I was hungry so often in Roanoke, and so tired. I easily lost 15+ pounds just because I couldn’t eat because I always forgot to eat when I got home, and never ate at work, and I spent my nights walking and lifting things. I remember one morning when I went inside Donut Paradise, Roanoke’s main doughnut place, and bought waaayyy too much food, I was freaking starving and they had these cheese danishes…oh my gosh. She’d pop them in a microwave for ten seconds before she gave it to you, and it was AMAZING. And when I got home and ate pretty much everything I sincerely thought to myself, “I love not being hungry.” It was such a true thought then, I mean, no one likes being hungry, but when you’re hungry all of the time, and then suddenly not hungry at all for a while…it is amazing. Just amazing.
I knew something had to change after ‘the thing’ happened that has been mentioned before, and when I told myself to think of a place where I would feel safe a person appeared in my mind. So I decided to go to where this person was.
Three days later I was in the Fort Worth AmTrak station, and two days after that I was in Pittsburgh, getting on a bus to West Virginia.
It was snowing.
I love snow.
Roanoke definitely had snow, yes Sir it did. It was snowing so heavily one morning as I walked home from work that a police officer offered me a ride home. And you can bet your boots I took that ride.
But this snow was different.
This place was different.
It was beautiful. Just looking at everything made me happy.
I was so happy, a very simple happy that I had never felt before.
Just looking at those trees and that river and those buildings. They made me happy, and I just looked at the freaking things. What the heck. And the courthouse…oh my goodness. Ya’ll. It had corinthian pillars. Corinthian pillars are my favorite. They make my heart happy. And the courthouse had them.
I appeared in the kitchen of this person. This person has had my complete trust and respect ever since the second I knew they existed. They were surprised to see me, as I had not told them that I was coming.
I’ve never seen so many facial expressions in a single second.
Oh, yes, and this person had never seen me in person before. They had only seen me in tiny profile pictures on WordPress and Twitter.
But they had seen enough to recognize me.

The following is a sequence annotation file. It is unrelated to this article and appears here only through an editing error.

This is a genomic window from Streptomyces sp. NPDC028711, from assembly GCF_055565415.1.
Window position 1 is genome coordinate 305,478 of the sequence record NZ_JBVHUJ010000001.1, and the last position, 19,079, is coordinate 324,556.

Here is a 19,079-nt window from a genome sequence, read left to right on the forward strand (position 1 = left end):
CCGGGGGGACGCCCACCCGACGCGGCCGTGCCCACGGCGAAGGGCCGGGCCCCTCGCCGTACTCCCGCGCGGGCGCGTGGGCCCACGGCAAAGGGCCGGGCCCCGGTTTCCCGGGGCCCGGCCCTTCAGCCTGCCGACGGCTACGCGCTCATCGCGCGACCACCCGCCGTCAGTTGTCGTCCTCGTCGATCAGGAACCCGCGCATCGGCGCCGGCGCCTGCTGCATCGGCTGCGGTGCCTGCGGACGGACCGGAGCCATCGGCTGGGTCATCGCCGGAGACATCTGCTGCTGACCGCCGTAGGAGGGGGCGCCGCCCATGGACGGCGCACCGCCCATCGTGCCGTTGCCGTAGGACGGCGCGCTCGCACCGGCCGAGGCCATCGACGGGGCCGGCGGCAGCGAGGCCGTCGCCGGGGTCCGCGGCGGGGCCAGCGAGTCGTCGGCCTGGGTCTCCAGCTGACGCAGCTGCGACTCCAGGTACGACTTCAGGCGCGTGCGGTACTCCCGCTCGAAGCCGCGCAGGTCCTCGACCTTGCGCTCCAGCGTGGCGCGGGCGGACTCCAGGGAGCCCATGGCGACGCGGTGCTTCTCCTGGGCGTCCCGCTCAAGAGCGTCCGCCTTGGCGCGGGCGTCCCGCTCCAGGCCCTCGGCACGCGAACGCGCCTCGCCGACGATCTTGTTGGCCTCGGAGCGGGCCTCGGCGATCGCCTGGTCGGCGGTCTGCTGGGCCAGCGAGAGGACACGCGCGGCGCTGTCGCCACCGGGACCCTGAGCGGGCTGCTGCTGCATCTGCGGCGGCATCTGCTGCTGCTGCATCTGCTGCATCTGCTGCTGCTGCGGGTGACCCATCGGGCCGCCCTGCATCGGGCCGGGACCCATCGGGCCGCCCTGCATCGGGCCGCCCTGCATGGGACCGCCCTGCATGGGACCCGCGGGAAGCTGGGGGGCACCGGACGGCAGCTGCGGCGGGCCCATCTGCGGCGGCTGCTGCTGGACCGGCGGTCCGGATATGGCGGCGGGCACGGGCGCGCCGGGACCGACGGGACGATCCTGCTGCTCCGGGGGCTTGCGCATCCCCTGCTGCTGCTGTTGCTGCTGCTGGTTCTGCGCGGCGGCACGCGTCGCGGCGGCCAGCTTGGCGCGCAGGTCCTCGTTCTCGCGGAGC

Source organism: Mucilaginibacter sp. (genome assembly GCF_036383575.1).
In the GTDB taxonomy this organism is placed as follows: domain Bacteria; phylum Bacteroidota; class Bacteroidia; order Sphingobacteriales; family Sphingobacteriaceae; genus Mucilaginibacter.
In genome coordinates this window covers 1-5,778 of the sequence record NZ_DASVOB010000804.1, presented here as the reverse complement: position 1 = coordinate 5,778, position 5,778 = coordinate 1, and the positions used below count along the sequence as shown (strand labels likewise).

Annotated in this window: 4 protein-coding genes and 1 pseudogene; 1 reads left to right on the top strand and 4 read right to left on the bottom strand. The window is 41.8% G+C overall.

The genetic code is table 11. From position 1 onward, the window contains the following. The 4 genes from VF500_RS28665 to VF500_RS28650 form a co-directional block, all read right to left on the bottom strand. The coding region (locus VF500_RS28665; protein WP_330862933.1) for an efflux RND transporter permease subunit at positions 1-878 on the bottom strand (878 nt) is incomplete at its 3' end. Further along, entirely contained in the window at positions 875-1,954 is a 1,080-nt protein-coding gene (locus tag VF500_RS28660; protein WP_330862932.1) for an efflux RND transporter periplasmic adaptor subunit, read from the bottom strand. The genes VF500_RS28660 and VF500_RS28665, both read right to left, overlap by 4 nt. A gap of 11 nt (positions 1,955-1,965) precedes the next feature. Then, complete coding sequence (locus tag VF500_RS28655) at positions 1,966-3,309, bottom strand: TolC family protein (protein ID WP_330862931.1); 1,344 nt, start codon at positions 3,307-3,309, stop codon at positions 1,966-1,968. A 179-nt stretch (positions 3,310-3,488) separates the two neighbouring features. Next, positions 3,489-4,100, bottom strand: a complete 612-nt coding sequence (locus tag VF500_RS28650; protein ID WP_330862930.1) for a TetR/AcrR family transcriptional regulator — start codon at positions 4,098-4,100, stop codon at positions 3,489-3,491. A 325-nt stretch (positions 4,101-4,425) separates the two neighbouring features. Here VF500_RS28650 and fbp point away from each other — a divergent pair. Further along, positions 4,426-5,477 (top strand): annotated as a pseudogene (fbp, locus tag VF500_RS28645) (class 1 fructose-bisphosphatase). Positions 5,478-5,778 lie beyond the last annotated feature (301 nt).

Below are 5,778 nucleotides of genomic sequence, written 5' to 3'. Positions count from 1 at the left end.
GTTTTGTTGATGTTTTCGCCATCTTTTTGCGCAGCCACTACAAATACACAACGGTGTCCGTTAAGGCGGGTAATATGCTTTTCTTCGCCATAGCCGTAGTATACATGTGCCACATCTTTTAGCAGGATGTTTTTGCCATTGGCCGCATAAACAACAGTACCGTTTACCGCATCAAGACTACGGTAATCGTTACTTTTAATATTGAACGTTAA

And to know I was a very, very long way from home.
My very simple move became very complicated very quickly.
My very presence made a huge mess.
No one knew who I was, a few people didn’t trust me and didn’t believe me. Everyone had questions, they wanted the story.
And I didn’t want to tell them the story, because it was a long one, and I was embarrassed. I didn’t want to tell them I had no plan, or try to justify moving halfway across the country on a whim because I believed someone who I had never met before could make me feel safe. I didn’t want to explain my stupidity, my complete and utter stupidity that landed me in a corner with a very drunk fellow reeking of cigarettes as he forced a kiss on me.
I didn’t want to tell my story.
I wanted to murder it.
I wanted to murder every memory of every stupid mistake I had made. I just wanted to be warm and be simple-happy. I wanted to stand really close to this person I trusted and stare at awesome stuff like corinthian pillars and talk about Donut Paradise cheese danishes.
I wanted a future.
But I had to tell everyone about what I did. I had to explain myself. Because life doesn’t work the way I had assumed. People don’t accept the unfamiliar when it has the potential to be dangerous. And everything about me seemed to scream either psycho or on the run.
The three weeks I spent in West Virginia were the happiest of my life. Truly.
They were also the most emotional. I was so anxious, and angry, and joyful.
This person who I trust more than anyone else convinced me to come to California, where my family is, and make things right with them. And get everything in my life lined up, and do everything the right way.
No one else could have done that.
My mom has taken to calling them ‘The Hannah Whisperer.’
I now work at Toys R Us, and spend my free time at the Clovis library and in the Old Town melting over the antiques that I find. I have no friends in this state, I hang out with no one. But I don’t mind in the least. I have ya’ll, and I have my books, and I have this person.
To be continued.
(Hopefully…I don’t plan on my life being a very brief one.)
There are many people I met in my adventures that I haven’t mentioned here…I’m not sure how to mention them smoothly. And there are many moments I’ll never forget, but that I don’t know how to explain. Anyway…that’s one way of saying, “This was the short version.”